We reunited on the yellow brick road that was our ticket to water, food and safety. Darkness was nigh so after a quick exclamation of God provision in our journey we humped it back towards the trail head. We consistently let our presence be know to all the ne'er-do-wells of the animal kingdom through song, tribal grunts, loud conversation and movie quotes. If you haven't hiked though bear and rattler country in the dark before lets just say that it will test your nerves at times. To our great delight and we made it to the truck just as the last hint of light faded from the sky. The river fished, navigation skills tested, body worn we set out down the bumpy dirt road in search of a very large and very refillable glass of lemonade and piles of steaming barbecued meat to consume. Which we did.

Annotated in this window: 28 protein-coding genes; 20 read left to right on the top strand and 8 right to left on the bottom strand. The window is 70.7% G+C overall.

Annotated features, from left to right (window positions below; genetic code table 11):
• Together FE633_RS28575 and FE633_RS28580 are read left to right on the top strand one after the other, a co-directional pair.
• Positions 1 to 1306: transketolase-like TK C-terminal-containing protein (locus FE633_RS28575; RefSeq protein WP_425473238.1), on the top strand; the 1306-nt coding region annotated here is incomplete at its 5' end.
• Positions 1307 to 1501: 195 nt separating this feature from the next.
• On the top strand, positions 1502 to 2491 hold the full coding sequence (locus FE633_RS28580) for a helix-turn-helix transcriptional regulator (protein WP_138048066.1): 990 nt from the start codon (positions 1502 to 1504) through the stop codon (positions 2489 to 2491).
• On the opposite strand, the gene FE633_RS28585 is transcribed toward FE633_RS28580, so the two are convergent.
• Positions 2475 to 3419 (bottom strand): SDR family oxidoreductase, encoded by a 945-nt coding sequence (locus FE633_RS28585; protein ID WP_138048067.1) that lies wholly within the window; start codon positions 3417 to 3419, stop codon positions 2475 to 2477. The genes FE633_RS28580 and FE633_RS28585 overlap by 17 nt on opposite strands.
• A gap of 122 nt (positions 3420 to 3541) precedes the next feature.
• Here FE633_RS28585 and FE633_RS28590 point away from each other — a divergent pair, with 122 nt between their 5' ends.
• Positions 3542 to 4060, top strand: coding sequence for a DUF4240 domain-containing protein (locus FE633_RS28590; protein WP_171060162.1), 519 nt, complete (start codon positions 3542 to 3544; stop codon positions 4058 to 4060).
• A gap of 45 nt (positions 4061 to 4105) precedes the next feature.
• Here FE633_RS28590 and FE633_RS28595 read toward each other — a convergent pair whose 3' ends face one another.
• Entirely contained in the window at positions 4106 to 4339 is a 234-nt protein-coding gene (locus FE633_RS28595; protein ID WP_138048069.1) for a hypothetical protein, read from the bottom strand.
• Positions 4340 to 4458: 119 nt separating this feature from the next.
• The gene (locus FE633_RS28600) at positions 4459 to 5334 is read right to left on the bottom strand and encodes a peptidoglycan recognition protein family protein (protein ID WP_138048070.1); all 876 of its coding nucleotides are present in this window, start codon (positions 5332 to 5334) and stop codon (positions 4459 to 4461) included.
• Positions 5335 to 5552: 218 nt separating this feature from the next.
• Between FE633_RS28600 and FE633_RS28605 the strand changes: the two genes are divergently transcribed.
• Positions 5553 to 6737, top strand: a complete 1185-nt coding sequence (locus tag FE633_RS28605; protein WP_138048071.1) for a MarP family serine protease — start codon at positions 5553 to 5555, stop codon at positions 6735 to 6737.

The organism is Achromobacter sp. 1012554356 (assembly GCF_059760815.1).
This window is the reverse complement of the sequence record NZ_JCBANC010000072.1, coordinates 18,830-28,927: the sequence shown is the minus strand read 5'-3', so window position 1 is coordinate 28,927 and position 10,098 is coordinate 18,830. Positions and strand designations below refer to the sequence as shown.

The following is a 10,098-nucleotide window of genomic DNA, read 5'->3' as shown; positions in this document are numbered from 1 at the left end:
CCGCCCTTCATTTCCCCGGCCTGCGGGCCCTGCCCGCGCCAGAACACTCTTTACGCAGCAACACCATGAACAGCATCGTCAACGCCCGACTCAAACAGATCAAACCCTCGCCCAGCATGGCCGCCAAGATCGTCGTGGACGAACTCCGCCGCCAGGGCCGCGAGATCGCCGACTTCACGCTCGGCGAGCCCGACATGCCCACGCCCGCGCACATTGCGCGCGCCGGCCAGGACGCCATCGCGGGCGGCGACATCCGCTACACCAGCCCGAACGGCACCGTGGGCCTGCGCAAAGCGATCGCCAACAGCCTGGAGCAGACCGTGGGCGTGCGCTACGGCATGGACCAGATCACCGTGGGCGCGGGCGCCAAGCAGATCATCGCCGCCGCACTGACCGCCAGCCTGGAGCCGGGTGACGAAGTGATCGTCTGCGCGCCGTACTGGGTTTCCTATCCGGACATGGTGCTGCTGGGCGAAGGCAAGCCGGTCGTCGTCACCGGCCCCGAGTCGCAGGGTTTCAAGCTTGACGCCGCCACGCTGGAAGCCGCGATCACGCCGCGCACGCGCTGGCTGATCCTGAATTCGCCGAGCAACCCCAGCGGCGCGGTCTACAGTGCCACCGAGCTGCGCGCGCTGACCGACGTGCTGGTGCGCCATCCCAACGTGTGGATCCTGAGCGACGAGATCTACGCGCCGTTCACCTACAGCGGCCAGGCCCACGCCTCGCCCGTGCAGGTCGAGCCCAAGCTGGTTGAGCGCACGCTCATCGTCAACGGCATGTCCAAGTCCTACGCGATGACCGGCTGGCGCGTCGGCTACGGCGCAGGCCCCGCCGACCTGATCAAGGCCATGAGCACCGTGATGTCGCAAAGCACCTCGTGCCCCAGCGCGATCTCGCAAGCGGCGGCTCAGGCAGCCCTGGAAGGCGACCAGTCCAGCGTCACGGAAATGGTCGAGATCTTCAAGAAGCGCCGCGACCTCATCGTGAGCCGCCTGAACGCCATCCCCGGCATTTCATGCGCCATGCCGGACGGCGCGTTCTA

Over diner we discussed our adventure, exhilorating, manly, dangerous, and very foolish. We are glad our fathers taught us how to be wise outdoors men and think on our feet, but we agreed that we should have been a little more prepared. But hey if we were then it would have been just another fishing trip and nothing more. Now we just need to drive home towing a trailer on 4ish hours of sleep and treking all day.....yawn.


Post a Comment